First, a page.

‘One Thousand Pages in Two Hours’ Review Lion Boy, Wales Millennium Centre by Young Critic Katie Treharne

One Thousand Pages in Two Hours
Wales Millennium Centre
From entertaining children with the written word to entertaining children on the stage, Complicite’s production of the bestselling trilogy Lionboy has pulled out all the stops to live up to the books’ high standards.  The production, which follows the plight of 11 year old Charlie Ashanti (Adetomiwa Edun) as he races to rescue his abducted parents, stars a simple but talented eight-man cast.  Of course, it isn’t the thought-provoking idea of the small Charlie chasing down the abductor, the evil pharmaceutical giant, The Corporacy, which appeals most to the children, but his fantastical power to communicate with cats.
With just a flying disk and movable lighting bars in terms of set, the pressure is all on the actors to bring the tale to life.  Each actor speaks and moves with individuality, so much so that at times it is difficult to keep your eyes on one person.  The audience is left astounded by a section of awe-inspiring gymnastics on a suspended hoop by the young Lisa Kerr (who plays a variety of roles in the production.)  Also particularity admirable is acute use of cat mannerisms which allow Adetomiwa Edun to make quick transitions from animal form to human form naturally and effectively.  With no props to aid him, Edun manages to move believingly from the adventurous young Charlie to a hostile lion in just a leap, twirl and feline arm movement.  The superb acting leaves little effort for the imagination.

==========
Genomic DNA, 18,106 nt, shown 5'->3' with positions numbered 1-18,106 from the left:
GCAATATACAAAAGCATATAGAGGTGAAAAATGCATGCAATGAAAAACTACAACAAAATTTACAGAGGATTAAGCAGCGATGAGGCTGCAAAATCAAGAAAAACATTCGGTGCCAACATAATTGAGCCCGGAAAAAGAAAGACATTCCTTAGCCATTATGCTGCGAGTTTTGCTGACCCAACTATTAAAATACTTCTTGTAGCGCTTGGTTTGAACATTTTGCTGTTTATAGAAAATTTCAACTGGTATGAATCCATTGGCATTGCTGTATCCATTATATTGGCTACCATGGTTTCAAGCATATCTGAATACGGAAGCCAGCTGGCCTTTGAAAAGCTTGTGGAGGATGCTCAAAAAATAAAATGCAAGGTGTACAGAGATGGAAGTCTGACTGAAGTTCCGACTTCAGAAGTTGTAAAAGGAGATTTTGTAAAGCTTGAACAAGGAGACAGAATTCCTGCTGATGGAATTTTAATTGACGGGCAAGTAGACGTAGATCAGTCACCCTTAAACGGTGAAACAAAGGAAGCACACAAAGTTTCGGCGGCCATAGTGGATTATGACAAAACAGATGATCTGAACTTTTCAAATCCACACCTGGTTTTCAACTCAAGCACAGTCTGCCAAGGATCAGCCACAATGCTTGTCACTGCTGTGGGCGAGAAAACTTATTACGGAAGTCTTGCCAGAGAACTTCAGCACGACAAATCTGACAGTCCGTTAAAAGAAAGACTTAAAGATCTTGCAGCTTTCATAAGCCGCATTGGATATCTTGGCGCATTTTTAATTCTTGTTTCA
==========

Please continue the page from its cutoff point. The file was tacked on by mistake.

African style instruments accompany the show, played live by a single musician.  The particular use of the styled instruments is perfect for the setting of the tale, which mostly takes place in Africa.  In addition to this, the actors’ own voices are atmospheric and blend well together to create tension in the most hair-rising sections of the play.  No corny solos ruin the ambience.
One of the most difficult aspects of children entertainment is the children’s short attention span.  However, the strategically placed twenty minute interval fifty minutes into the show provides a perfect opportunity for the younger ones to refresh, and during the show the use of visual creations such as a lion face created by the shadow of three people does not fail to keep the audience’s eyes on the stage.  Similarly to The Britain’s Got Talent 2013 winner, Attraction, who shadow danced their way to the throne, this creative form of entertainment has proved itself to be a big winner with the general public.
Although the interaction with the audience throughout the play also makes the performance more interesting, the cheesy ten to fifteen minute boxing match at the end of the show is a big let-down, in my opinion.  The match, which is between The Corporacy and Charlie, requires the audience to cheer for their preferred side, turning the production into a cheap pantomime, which brings the professionalism of the show down a notch.  The boxing match, which is obviously intended to be an interesting way to get across the positives and negatives of The Corporacy’s controversial methods of finding the cure for asthma, is overly cheesy and drags on.  I personally feel that the actors are a little too reliant on the audience’s responses rather than their own acting skills.
Ultimately, I would recommend Lionboy to anyone looking for an entertaining evening.  With enough visual effects to keep children’s attention and plenty of thought-provoking ideas and superb acting to keep adults and teens more than satisfied, it’s sure to provide a spectacular show.  Although the cheesiness of the boxing match drags down the overall standard of the show, Lionboy is worth a trip to your nearest theatre.

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